Social media experts will tell you that social is word of mouth marketing (WOMM). Experienced grassroots marketers know better. A meticulously cultivated and well-integrated customer experience forms the foundation of word of mouth success.
A recent study from the Temkin Group shows post-purchase word of mouth feedback will more likely occur via email, phone calls, in-person, or directly to the company rather than social media.
Even better, when it comes to social channels, while Facebook and Twitter rank fourth and sixth as the most likely venues, fifth are social review sites like Yelp and TripAdvisor.
As marketers we need to focus on complementing the overall, integrated customer experience with a diverse set of grassroots possibilities for the customer to engage.
Customer experiences range through a complex series of touches.
They first hear about a product through a word of mouth referral or an outbound marketing touch. Then it extends to product packaging and the customer’s immediate purchase and after purchase experience. Finally, a complete experience concludes with post-purchase customer service and follow up communications from a brand.
Some of these touches are brand created, some customer initiated, and others are generated by third parties.
To be fair, many traditional different roles in the marketing department touch this user experience:
- The product marketer engineers the customer experience from design to packaging to front-line marketing initiatives.
- The classic PR professional serves as an ombudsman between brand and customers.
- Customer service has an obvious and critical role after the sale.
- And today’s community manager uses social technologies to directly interface with customers.
Five Guys: A word of mouth phenomenon.
Gini Dietrich and I wrote Marketing in the Round in hopes of fostering better functional integration across the marketing department to help achieve this type of experience. One of my favorite case studies in the book is Five Guys.
Five Guys became the country’s fastest growing fast food chain by focusing on their in-store experience, from the food to the way employees interact with you. This includes dynamic training programs to encourage consistent food experiences and great employee interaction.
Five Guys has built its brand on the reputation it achieved through customer referrals and word of mouth. The media began paying attention, and the high-end burger chain garnered great reviews as it spread out of the Mid-Atlantic.
It’s only in the past couple of years that the company added Twitter and Facebook profiles to extend its grassroots presence. Given the company’s Twitter follower count, some social media experts might consider them a word of mouth failure. Glad they’re not running the company!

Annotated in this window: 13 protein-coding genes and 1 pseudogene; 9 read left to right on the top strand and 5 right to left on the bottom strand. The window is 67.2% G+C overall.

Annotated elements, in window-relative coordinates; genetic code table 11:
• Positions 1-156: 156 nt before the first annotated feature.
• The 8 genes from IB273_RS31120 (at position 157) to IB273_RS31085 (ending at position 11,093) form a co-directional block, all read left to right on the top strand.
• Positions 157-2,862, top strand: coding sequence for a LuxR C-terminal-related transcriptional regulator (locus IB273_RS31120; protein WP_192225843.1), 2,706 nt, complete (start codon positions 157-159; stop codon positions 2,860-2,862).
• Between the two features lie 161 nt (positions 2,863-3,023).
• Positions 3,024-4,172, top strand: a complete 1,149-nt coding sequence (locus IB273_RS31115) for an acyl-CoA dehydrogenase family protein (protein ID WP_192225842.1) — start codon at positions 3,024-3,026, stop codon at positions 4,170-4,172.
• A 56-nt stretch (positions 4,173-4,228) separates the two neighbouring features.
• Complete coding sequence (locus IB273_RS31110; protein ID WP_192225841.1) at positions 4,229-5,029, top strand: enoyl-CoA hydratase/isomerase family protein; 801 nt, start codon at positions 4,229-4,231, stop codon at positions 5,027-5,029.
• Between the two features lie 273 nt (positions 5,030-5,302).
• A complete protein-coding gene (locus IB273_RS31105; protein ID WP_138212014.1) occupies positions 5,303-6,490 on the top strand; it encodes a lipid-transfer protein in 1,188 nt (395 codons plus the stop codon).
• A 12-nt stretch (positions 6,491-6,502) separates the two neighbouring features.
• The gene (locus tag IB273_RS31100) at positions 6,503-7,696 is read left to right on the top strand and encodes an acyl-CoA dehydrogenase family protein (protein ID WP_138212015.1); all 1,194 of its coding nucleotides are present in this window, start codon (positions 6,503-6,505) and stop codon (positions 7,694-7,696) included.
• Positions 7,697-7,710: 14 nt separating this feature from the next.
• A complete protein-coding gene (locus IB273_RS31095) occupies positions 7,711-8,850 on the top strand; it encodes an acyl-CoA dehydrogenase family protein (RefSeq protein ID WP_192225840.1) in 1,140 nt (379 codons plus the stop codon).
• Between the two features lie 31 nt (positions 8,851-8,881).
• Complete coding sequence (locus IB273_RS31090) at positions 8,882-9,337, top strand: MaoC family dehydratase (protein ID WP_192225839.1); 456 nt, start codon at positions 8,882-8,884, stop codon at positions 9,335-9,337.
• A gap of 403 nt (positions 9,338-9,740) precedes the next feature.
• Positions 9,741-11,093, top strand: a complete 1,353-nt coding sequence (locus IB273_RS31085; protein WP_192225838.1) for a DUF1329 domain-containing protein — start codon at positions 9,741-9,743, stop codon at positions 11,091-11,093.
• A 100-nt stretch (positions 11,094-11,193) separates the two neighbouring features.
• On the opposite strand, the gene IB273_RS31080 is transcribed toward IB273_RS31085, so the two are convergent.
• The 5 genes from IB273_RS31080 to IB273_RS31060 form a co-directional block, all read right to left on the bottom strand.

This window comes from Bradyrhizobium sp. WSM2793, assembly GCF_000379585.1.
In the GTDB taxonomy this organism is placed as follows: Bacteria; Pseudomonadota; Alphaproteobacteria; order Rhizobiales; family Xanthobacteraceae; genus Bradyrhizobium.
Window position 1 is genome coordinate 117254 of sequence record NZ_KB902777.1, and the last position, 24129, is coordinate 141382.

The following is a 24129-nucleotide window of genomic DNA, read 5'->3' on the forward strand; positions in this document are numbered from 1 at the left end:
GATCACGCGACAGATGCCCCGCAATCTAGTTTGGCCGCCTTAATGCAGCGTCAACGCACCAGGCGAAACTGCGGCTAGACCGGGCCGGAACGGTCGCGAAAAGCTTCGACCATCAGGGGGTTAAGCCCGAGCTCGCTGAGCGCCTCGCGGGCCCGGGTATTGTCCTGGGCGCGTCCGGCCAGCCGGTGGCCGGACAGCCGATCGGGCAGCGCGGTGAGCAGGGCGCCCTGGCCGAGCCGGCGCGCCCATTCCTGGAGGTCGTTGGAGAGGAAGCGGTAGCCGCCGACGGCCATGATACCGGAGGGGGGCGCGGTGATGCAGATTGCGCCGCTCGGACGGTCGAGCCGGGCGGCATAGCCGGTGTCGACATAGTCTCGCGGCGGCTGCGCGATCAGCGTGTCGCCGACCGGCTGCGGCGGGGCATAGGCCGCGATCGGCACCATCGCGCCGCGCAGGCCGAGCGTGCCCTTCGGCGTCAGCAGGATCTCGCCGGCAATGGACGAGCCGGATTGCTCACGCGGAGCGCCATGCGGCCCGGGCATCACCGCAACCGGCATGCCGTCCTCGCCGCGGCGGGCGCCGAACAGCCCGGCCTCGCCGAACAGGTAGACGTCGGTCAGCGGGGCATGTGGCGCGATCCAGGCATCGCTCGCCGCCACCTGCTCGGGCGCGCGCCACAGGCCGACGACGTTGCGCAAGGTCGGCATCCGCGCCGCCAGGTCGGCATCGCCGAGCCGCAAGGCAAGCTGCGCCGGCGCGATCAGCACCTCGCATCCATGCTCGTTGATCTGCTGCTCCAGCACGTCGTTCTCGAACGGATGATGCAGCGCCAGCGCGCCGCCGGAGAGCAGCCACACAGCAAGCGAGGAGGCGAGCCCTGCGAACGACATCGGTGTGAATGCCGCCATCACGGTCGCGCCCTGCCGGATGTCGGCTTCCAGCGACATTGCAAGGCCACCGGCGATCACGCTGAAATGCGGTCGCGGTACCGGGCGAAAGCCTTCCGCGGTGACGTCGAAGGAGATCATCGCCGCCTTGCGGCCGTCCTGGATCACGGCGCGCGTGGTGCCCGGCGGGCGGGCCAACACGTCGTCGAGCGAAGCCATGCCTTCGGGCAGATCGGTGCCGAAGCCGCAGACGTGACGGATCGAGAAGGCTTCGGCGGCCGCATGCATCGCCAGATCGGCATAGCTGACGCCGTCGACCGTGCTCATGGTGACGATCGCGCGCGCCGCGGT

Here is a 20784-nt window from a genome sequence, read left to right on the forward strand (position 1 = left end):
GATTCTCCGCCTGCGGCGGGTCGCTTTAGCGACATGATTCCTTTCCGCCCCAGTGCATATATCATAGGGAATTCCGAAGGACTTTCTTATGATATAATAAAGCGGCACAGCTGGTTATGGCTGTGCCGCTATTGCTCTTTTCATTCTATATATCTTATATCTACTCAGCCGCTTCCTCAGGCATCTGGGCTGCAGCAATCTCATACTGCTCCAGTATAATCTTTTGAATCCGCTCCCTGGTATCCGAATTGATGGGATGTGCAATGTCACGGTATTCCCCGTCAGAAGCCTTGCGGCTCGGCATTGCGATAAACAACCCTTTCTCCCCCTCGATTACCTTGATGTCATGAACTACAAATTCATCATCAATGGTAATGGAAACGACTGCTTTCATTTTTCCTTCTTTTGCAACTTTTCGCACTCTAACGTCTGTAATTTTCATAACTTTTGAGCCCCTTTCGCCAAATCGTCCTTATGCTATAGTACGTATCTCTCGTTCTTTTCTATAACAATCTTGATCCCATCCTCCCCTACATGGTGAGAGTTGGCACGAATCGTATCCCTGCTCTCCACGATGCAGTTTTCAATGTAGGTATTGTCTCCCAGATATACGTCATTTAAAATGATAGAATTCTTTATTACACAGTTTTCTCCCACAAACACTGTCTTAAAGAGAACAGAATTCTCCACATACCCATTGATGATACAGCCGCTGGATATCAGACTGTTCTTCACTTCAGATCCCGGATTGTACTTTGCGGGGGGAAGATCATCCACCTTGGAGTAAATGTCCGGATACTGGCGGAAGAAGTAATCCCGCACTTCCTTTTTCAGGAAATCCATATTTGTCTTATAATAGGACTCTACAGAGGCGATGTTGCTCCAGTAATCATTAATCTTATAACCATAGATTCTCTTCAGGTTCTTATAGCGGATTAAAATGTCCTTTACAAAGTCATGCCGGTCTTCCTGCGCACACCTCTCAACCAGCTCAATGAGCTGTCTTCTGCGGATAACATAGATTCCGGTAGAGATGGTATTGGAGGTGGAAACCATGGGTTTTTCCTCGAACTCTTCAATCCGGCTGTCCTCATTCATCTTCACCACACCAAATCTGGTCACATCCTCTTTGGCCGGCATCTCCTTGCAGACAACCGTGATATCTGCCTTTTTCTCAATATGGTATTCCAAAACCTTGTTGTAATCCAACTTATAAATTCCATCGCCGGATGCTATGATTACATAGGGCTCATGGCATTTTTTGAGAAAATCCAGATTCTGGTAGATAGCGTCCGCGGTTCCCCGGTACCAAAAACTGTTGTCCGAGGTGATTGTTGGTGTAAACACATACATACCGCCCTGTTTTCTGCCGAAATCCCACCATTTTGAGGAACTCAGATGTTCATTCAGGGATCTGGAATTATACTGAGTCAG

But still, the media and social components acted as support mechanisms for Five Guys. This creates a holistic, integrated customer experience.
In most companies, these various customer touchpoints remain siloed. Integration is often never achieved, creating confusing, divergent messages and experiences for customers.
The customer experience touches many parts of the enterprise. It defies siloization and even conventional approaches to breaking down silos. This presents challenges for executives who want to assign a task to a department.
Who owns the experience?
The customer experience likely belongs within the CMO’s day-to-day management, but it’s not that easy. Lead executives need to consider their customers, too.
Steve Jobs has become a mercurial icon after death, criticized for his lack of heart and character.
Regardless of the person, Jobs was a fantastic CEO and part of his ability to succeed included delivering an outstanding, comprehensive user experience for Apple customers.
Apple delivers. From word of mouth rumor and product announcement, to packaging and initial product use, to post customer service and follow-up communications. Though some people love the Genius Bar, the post experience may be the one weak area depending on who you talk to and customer service ratings.
It’s no coincidence that Jobs spent time taking customer service calls, listening to complaints and issues. I’m sure these calls gave him direct insight into how customers experienced the Apple brand after the sale.
The entire company needs to be concerned with the customer experience. Without sales and repeat customers, the company does not exist.
Every person could and may touch customers in their daily lives.
Wherever the customer experience lives within a company, that person or persons inform the entire company about how to improve and better itself. Every executive in the company needs to support this group.